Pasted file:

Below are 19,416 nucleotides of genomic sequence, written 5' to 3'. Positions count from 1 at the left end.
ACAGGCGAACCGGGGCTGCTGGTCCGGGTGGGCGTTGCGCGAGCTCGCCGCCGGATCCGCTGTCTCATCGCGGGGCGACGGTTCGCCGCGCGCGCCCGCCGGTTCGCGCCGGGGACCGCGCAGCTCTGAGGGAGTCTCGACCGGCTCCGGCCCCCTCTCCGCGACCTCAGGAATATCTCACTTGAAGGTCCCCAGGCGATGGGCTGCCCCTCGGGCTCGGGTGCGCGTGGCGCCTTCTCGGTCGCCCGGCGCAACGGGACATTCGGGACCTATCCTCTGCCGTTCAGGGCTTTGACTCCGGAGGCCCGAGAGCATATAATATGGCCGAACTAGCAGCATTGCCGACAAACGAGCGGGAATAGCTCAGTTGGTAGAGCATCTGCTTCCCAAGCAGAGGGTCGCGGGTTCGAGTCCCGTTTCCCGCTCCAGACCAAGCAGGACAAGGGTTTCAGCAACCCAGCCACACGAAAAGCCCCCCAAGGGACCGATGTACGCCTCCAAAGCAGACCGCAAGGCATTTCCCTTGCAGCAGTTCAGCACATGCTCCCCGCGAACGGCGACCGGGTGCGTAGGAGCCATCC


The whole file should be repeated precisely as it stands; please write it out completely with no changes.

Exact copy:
Below are 19,416 nucleotides of genomic sequence, written 5' to 3'. Positions count from 1 at the left end.
ACAGGCGAACCGGGGCTGCTGGTCCGGGTGGGCGTTGCGCGAGCTCGCCGCCGGATCCGCTGTCTCATCGCGGGGCGACGGTTCGCCGCGCGCGCCCGCCGGTTCGCGCCGGGGACCGCGCAGCTCTGAGGGAGTCTCGACCGGCTCCGGCCCCCTCTCCGCGACCTCAGGAATATCTCACTTGAAGGTCCCCAGGCGATGGGCTGCCCCTCGGGCTCGGGTGCGCGTGGCGCCTTCTCGGTCGCCCGGCGCAACGGGACATTCGGGACCTATCCTCTGCCGTTCAGGGCTTTGACTCCGGAGGCCCGAGAGCATATAATATGGCCGAACTAGCAGCATTGCCGACAAACGAGCGGGAATAGCTCAGTTGGTAGAGCATCTGCTTCCCAAGCAGAGGGTCGCGGGTTCGAGTCCCGTTTCCCGCTCCAGACCAAGCAGGACAAGGGTTTCAGCAACCCAGCCACACGAAAAGCCCCCCAAGGGACCGATGTACGCCTCCAAAGCAGACCGCAAGGCATTTCCCTTGCAGCAGTTCAGCACATGCTCCCCGCGAACGGCGACCGGGTGCGTAGGAGCCATCC